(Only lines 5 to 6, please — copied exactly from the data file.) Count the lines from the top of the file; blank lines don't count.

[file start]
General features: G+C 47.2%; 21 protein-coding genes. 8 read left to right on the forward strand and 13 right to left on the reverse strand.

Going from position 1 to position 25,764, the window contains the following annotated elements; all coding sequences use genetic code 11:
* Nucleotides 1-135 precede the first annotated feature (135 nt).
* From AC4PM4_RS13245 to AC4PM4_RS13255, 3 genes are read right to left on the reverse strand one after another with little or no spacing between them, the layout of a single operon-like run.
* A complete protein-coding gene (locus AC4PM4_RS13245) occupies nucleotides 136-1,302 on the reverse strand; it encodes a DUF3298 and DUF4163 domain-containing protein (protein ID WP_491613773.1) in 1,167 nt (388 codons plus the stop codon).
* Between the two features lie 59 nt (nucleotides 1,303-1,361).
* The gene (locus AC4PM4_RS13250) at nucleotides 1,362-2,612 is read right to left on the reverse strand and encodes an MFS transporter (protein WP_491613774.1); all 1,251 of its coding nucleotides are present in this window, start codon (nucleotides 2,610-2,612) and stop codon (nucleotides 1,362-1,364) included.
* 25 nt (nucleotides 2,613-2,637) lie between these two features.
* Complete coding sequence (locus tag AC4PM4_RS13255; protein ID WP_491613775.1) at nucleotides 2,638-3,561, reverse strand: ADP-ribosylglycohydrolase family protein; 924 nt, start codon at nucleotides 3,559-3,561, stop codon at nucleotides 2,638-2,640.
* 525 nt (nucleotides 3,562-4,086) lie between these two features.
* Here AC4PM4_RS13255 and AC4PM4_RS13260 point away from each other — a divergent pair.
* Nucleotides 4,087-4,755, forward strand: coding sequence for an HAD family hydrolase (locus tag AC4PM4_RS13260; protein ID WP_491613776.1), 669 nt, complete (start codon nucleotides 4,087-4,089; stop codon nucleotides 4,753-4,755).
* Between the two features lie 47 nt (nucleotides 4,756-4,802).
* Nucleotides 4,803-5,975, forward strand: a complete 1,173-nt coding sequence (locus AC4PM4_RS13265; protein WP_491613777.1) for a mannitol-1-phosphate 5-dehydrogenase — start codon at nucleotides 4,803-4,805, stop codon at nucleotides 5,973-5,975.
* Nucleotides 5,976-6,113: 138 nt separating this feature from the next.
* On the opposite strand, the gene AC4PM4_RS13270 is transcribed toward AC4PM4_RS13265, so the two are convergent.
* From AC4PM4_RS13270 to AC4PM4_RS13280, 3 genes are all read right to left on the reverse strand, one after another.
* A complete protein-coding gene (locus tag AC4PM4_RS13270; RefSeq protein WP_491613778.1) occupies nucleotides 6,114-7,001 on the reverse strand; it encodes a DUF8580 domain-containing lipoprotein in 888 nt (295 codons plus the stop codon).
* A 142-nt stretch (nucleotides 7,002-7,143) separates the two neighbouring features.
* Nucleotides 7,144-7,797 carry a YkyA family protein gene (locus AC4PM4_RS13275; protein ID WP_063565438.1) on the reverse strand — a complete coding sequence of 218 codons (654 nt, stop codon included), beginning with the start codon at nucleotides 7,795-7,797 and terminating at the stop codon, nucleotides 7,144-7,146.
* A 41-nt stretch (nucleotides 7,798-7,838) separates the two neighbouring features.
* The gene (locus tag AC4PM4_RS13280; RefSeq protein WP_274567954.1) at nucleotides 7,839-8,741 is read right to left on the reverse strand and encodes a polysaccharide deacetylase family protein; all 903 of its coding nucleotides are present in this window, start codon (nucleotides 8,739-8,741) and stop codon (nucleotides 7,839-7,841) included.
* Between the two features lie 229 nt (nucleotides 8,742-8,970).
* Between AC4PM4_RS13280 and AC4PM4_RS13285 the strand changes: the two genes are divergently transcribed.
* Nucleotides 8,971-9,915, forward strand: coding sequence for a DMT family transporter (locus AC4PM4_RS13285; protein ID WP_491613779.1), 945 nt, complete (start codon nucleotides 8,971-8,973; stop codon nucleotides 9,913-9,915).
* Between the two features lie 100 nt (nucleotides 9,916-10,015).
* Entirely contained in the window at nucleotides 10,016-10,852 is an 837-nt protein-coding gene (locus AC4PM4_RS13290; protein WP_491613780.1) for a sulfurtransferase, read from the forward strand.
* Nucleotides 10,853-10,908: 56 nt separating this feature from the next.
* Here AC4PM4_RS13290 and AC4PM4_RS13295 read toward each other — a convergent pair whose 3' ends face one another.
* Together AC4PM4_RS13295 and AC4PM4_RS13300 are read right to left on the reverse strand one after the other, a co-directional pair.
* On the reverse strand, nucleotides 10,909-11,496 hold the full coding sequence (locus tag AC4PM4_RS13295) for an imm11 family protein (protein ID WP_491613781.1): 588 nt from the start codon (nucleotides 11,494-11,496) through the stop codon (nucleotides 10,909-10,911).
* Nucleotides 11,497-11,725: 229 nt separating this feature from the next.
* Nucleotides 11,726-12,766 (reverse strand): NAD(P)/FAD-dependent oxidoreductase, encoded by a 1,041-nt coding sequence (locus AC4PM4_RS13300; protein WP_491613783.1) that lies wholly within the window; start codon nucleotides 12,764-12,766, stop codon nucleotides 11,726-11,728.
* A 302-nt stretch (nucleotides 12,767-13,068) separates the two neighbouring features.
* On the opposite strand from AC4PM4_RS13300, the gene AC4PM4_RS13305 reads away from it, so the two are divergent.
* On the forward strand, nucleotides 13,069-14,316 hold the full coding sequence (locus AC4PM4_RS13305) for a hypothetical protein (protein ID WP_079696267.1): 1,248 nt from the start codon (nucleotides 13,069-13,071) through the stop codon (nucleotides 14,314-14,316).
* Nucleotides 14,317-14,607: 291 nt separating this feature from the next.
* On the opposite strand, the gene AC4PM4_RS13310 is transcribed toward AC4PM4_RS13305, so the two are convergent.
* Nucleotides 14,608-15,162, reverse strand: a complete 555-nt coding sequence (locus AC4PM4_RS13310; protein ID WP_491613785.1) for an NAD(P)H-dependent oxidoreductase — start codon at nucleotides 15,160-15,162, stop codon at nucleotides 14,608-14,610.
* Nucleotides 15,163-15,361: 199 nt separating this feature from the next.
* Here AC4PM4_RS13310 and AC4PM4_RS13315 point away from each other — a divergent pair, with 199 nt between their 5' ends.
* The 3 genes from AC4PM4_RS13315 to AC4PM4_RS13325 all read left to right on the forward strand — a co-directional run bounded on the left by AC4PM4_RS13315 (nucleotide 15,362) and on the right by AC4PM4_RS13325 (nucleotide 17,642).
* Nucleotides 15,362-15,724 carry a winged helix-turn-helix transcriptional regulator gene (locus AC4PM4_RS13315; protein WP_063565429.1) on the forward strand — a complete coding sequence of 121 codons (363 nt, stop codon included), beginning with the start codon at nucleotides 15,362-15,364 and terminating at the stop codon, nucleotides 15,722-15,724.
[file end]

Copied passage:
* A complete protein-coding gene (locus AC4PM4_RS13245) occupies nucleotides 136-1,302 on the reverse strand; it encodes a DUF3298 and DUF4163 domain-containing protein (protein ID WP_491613773.1) in 1,167 nt (388 codons plus the stop codon).
* Between the two features lie 59 nt (nucleotides 1,303-1,361).